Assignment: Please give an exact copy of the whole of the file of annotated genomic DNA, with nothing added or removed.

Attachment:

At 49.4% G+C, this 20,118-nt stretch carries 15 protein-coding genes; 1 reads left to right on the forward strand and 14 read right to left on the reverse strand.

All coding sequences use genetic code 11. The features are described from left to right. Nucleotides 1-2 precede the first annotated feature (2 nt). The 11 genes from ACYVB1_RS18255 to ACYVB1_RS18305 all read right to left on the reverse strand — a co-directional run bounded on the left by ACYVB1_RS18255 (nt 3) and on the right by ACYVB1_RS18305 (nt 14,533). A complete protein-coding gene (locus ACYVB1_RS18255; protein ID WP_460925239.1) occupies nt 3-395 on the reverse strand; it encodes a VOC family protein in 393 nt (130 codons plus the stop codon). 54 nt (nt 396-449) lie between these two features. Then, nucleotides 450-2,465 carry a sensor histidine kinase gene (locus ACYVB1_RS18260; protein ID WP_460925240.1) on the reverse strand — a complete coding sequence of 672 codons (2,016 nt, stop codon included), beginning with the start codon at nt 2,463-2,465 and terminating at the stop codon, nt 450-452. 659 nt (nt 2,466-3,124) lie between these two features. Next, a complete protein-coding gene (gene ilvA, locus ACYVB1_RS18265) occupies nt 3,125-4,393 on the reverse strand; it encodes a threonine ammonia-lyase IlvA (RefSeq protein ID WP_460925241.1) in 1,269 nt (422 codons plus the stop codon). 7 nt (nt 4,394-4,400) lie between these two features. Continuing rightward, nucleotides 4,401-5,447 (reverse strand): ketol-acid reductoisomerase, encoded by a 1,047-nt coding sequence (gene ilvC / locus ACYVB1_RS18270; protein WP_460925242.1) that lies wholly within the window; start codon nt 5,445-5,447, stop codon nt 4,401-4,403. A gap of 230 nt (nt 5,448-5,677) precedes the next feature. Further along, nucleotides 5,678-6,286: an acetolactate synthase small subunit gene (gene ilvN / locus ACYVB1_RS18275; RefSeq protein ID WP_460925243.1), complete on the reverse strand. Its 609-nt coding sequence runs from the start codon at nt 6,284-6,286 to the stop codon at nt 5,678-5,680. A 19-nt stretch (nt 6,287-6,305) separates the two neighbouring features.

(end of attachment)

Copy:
At 49.4% G+C, this 20,118-nt stretch carries 15 protein-coding genes; 1 reads left to right on the forward strand and 14 read right to left on the reverse strand.

All coding sequences use genetic code 11. The features are described from left to right. Nucleotides 1-2 precede the first annotated feature (2 nt). The 11 genes from ACYVB1_RS18255 to ACYVB1_RS18305 all read right to left on the reverse strand — a co-directional run bounded on the left by ACYVB1_RS18255 (nt 3) and on the right by ACYVB1_RS18305 (nt 14,533). A complete protein-coding gene (locus ACYVB1_RS18255; protein ID WP_460925239.1) occupies nt 3-395 on the reverse strand; it encodes a VOC family protein in 393 nt (130 codons plus the stop codon). 54 nt (nt 396-449) lie between these two features. Then, nucleotides 450-2,465 carry a sensor histidine kinase gene (locus ACYVB1_RS18260; protein ID WP_460925240.1) on the reverse strand — a complete coding sequence of 672 codons (2,016 nt, stop codon included), beginning with the start codon at nt 2,463-2,465 and terminating at the stop codon, nt 450-452. 659 nt (nt 2,466-3,124) lie between these two features. Next, a complete protein-coding gene (gene ilvA, locus ACYVB1_RS18265) occupies nt 3,125-4,393 on the reverse strand; it encodes a threonine ammonia-lyase IlvA (RefSeq protein ID WP_460925241.1) in 1,269 nt (422 codons plus the stop codon). 7 nt (nt 4,394-4,400) lie between these two features. Continuing rightward, nucleotides 4,401-5,447 (reverse strand): ketol-acid reductoisomerase, encoded by a 1,047-nt coding sequence (gene ilvC / locus ACYVB1_RS18270; protein WP_460925242.1) that lies wholly within the window; start codon nt 5,445-5,447, stop codon nt 4,401-4,403. A gap of 230 nt (nt 5,448-5,677) precedes the next feature. Further along, nucleotides 5,678-6,286: an acetolactate synthase small subunit gene (gene ilvN / locus ACYVB1_RS18275; RefSeq protein ID WP_460925243.1), complete on the reverse strand. Its 609-nt coding sequence runs from the start codon at nt 6,284-6,286 to the stop codon at nt 5,678-5,680. A 19-nt stretch (nt 6,287-6,305) separates the two neighbouring features.